A true philosopher
Of course, learning philosophy — like anything else — often depends on an excellent teacher. For Father McTeigue, that was the late Paul Weiss, to whom Real Philosophy for Real People is dedicated. The book describes him as “a philosopher, a scholar, a teacher, a mentor, a friend, and a father.”
“If I believed in reincarnation (which I don’t, of course),” Father told me, “I would say that Dr. Weiss was the reincarnation of Socrates. He had a relentless, fearless, unselfconscious, uninhibited commitment to finding the truth.”
Unlike many academics, Dr. Weiss was “not simply a curator of ideas or a custodian of texts,” Father recalled. “He was a true philosopher — he wanted to know; he drew upon the works of the best and brightest; he devised his own tools for finding the truth. I could never repay him for what he gave me and the example he offered me; but I can honor him by teaching others as he taught me.”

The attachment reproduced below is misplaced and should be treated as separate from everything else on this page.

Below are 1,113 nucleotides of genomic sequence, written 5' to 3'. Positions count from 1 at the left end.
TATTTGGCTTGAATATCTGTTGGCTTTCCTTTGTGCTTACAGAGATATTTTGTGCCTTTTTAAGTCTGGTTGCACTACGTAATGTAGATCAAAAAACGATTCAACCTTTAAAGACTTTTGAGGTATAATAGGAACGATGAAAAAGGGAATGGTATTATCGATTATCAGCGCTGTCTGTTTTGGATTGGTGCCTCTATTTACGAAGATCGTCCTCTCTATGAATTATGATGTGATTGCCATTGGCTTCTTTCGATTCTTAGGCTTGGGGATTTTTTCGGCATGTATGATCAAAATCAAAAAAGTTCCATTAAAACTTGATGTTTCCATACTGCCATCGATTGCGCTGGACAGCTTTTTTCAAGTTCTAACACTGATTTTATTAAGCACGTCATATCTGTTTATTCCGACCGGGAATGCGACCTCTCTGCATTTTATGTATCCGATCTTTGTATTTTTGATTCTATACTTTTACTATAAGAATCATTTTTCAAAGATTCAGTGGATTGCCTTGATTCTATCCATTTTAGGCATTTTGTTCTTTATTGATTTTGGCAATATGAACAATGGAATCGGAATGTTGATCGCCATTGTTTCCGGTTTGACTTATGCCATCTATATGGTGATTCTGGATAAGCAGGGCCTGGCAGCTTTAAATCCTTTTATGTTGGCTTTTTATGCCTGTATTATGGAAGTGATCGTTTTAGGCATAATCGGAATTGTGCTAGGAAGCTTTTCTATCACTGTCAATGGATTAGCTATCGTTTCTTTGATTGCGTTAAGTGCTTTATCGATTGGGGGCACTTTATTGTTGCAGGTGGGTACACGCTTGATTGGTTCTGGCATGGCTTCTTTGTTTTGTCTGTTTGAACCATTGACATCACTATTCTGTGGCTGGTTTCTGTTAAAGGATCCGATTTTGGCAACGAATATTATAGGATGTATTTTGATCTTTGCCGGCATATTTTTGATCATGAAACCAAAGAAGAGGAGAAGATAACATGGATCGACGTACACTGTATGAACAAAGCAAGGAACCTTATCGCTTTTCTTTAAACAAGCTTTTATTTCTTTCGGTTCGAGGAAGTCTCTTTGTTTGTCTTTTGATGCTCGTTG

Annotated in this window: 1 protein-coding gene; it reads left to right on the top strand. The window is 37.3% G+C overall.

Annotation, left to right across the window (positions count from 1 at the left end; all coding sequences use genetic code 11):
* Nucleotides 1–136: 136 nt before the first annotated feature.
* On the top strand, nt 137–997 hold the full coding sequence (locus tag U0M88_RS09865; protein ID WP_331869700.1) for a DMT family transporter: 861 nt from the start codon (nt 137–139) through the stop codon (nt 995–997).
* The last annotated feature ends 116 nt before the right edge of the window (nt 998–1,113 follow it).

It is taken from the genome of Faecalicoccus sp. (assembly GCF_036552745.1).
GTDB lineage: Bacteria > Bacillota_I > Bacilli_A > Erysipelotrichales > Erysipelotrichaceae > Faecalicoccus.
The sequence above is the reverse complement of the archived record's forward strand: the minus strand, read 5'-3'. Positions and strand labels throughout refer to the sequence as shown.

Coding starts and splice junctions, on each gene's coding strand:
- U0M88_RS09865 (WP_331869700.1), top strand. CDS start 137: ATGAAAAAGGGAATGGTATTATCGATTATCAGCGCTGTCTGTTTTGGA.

Father McTeigue has surely accomplished that throughout his life, and it is no small work. He said that Dr. Weiss “told me that he would like his legacy to be that he helped the next generation to see farther than he did.” I have no doubt that Father wishes the same for his readers.
May God grant that many generations of students and teachers continue the legacy of these devoted philosophers and educators, and may they extend the great Western and Catholic philosophical tradition far into the future. St. Thomas Aquinas, pray for us.